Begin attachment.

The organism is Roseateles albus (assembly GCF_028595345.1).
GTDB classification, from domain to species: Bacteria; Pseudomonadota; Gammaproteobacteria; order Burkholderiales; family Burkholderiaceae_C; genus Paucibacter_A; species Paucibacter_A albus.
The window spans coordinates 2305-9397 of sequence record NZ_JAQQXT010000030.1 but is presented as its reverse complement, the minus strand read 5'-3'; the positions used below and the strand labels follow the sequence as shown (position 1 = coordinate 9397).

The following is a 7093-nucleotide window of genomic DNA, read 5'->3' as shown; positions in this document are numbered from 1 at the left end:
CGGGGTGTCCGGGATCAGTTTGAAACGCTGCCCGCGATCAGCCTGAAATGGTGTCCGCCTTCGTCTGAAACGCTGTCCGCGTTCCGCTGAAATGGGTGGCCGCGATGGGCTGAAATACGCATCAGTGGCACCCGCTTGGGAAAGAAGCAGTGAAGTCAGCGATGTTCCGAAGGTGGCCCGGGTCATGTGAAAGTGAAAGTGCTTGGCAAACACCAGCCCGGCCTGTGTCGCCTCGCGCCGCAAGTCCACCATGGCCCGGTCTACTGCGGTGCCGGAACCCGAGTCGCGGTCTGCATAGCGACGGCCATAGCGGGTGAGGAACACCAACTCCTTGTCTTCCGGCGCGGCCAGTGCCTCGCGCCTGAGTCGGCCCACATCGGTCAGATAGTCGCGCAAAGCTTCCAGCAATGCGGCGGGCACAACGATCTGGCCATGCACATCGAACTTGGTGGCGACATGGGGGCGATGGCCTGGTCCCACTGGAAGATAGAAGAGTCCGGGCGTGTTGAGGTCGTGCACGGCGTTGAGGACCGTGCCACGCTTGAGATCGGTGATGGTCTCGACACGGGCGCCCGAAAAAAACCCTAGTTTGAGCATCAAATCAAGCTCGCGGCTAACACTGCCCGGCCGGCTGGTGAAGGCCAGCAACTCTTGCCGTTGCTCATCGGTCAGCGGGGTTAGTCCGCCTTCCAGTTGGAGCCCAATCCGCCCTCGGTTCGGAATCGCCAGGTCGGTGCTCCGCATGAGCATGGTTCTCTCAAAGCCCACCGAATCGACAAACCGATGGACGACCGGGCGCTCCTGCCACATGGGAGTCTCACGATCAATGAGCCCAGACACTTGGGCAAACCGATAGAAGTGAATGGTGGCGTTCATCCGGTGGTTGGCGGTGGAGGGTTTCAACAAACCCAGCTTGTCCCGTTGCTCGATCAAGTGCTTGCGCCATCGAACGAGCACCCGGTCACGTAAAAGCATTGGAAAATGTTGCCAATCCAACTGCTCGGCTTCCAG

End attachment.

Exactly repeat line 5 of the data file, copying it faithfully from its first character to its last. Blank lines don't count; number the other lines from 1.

CGGGGTGTCCGGGATCAGTTTGAAACGCTGCCCGCGATCAGCCTGAAATGGTGTCCGCCTTCGTCTGAAACGCTGTCCGCGTTCCGCTGAAATGGGTGGCCGCGATGGGCTGAAATACGCATCAGTGGCACCCGCTTGGGAAAGAAGCAGTGAAGTCAGCGATGTTCCGAAGGTGGCCCGGGTCATGTGAAAGTGAAAGTGCTTGGCAAACACCAGCCCGGCCTGTGTCGCCTCGCGCCGCAAGTCCACCATGGCCCGGTCTACTGCGGTGCCGGAACCCGAGTCGCGGTCTGCATAGCGACGGCCATAGCGGGTGAGGAACACCAACTCCTTGTCTTCCGGCGCGGCCAGTGCCTCGCGCCTGAGTCGGCCCACATCGGTCAGATAGTCGCGCAAAGCTTCCAGCAATGCGGCGGGCACAACGATCTGGCCATGCACATCGAACTTGGTGGCGACATGGGGGCGATGGCCTGGTCCCACTGGAAGATAGAAGAGTCCGGGCGTGTTGAGGTCGTGCACGGCGTTGAGGACCGTGCCACGCTTGAGATCGGTGATGGTCTCGACACGGGCGCCCGAAAAAAACCCTAGTTTGAGCATCAAATCAAGCTCGCGGCTAACACTGCCCGGCCGGCTGGTGAAGGCCAGCAACTCTTGCCGTTGCTCATCGGTCAGCGGGGTTAGTCCGCCTTCCAGTTGGAGCCCAATCCGCCCTCGGTTCGGAATCGCCAGGTCGGTGCTCCGCATGAGCATGGTTCTCTCAAAGCCCACCGAATCGACAAACCGATGGACGACCGGGCGCTCCTGCCACATGGGAGTCTCACGATCAATGAGCCCAGACACTTGGGCAAACCGATAGAAGTGAATGGTGGCGTTCATCCGGTGGTTGGCGGTGGAGGGTTTCAACAAACCCAGCTTGTCCCGTTGCTCGATCAAGTGCTTGCGCCATCGAACGAGCACCCGGTCACGTAAAAGCATTGGAAAATGTTGCCAATCCAACTGCTCGGCTTCCAG